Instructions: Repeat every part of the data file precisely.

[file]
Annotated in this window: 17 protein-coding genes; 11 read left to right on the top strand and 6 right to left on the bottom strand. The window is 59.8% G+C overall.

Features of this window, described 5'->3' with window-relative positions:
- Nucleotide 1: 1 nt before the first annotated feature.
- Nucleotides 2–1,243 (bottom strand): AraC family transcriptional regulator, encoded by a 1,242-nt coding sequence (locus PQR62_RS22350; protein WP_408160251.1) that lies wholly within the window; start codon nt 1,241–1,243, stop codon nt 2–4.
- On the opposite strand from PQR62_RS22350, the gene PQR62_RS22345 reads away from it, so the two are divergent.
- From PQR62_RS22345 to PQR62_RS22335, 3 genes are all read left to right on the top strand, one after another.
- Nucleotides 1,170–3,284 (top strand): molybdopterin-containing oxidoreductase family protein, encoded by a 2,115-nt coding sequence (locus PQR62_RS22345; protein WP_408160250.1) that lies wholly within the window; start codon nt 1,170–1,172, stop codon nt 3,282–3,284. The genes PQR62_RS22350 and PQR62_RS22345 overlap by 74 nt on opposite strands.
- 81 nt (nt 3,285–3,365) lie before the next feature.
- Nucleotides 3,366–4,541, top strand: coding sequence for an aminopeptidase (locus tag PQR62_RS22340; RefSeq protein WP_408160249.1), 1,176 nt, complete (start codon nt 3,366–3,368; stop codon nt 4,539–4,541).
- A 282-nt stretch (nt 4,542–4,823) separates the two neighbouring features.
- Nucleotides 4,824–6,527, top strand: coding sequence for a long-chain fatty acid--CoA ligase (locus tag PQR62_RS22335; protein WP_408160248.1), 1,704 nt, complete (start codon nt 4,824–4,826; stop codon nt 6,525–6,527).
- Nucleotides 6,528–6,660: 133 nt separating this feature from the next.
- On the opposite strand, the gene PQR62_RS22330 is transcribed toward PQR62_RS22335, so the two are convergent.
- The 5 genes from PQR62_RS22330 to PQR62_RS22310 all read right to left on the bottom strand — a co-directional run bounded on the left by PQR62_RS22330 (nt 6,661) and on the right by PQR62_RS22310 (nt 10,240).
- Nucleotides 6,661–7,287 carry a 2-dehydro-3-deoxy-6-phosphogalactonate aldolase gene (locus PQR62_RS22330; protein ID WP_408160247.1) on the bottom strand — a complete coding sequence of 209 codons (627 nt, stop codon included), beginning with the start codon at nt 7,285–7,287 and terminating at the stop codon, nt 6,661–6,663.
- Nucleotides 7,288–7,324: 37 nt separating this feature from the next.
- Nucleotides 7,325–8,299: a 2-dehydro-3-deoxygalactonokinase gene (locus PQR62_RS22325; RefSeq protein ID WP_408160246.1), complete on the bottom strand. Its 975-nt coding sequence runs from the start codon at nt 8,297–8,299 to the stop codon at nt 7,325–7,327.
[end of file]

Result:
Annotated in this window: 17 protein-coding genes; 11 read left to right on the top strand and 6 right to left on the bottom strand. The window is 59.8% G+C overall.

Features of this window, described 5'->3' with window-relative positions:
- Nucleotide 1: 1 nt before the first annotated feature.
- Nucleotides 2–1,243 (bottom strand): AraC family transcriptional regulator, encoded by a 1,242-nt coding sequence (locus PQR62_RS22350; protein WP_408160251.1) that lies wholly within the window; start codon nt 1,241–1,243, stop codon nt 2–4.
- On the opposite strand from PQR62_RS22350, the gene PQR62_RS22345 reads away from it, so the two are divergent.
- From PQR62_RS22345 to PQR62_RS22335, 3 genes are all read left to right on the top strand, one after another.
- Nucleotides 1,170–3,284 (top strand): molybdopterin-containing oxidoreductase family protein, encoded by a 2,115-nt coding sequence (locus PQR62_RS22345; protein WP_408160250.1) that lies wholly within the window; start codon nt 1,170–1,172, stop codon nt 3,282–3,284. The genes PQR62_RS22350 and PQR62_RS22345 overlap by 74 nt on opposite strands.
- 81 nt (nt 3,285–3,365) lie before the next feature.
- Nucleotides 3,366–4,541, top strand: coding sequence for an aminopeptidase (locus tag PQR62_RS22340; RefSeq protein WP_408160249.1), 1,176 nt, complete (start codon nt 3,366–3,368; stop codon nt 4,539–4,541).
- A 282-nt stretch (nt 4,542–4,823) separates the two neighbouring features.
- Nucleotides 4,824–6,527, top strand: coding sequence for a long-chain fatty acid--CoA ligase (locus tag PQR62_RS22335; protein WP_408160248.1), 1,704 nt, complete (start codon nt 4,824–4,826; stop codon nt 6,525–6,527).
- Nucleotides 6,528–6,660: 133 nt separating this feature from the next.
- On the opposite strand, the gene PQR62_RS22330 is transcribed toward PQR62_RS22335, so the two are convergent.
- The 5 genes from PQR62_RS22330 to PQR62_RS22310 all read right to left on the bottom strand — a co-directional run bounded on the left by PQR62_RS22330 (nt 6,661) and on the right by PQR62_RS22310 (nt 10,240).
- Nucleotides 6,661–7,287 carry a 2-dehydro-3-deoxy-6-phosphogalactonate aldolase gene (locus PQR62_RS22330; protein ID WP_408160247.1) on the bottom strand — a complete coding sequence of 209 codons (627 nt, stop codon included), beginning with the start codon at nt 7,285–7,287 and terminating at the stop codon, nt 6,661–6,663.
- Nucleotides 7,288–7,324: 37 nt separating this feature from the next.
- Nucleotides 7,325–8,299: a 2-dehydro-3-deoxygalactonokinase gene (locus PQR62_RS22325; RefSeq protein ID WP_408160246.1), complete on the bottom strand. Its 975-nt coding sequence runs from the start codon at nt 8,297–8,299 to the stop codon at nt 7,325–7,327.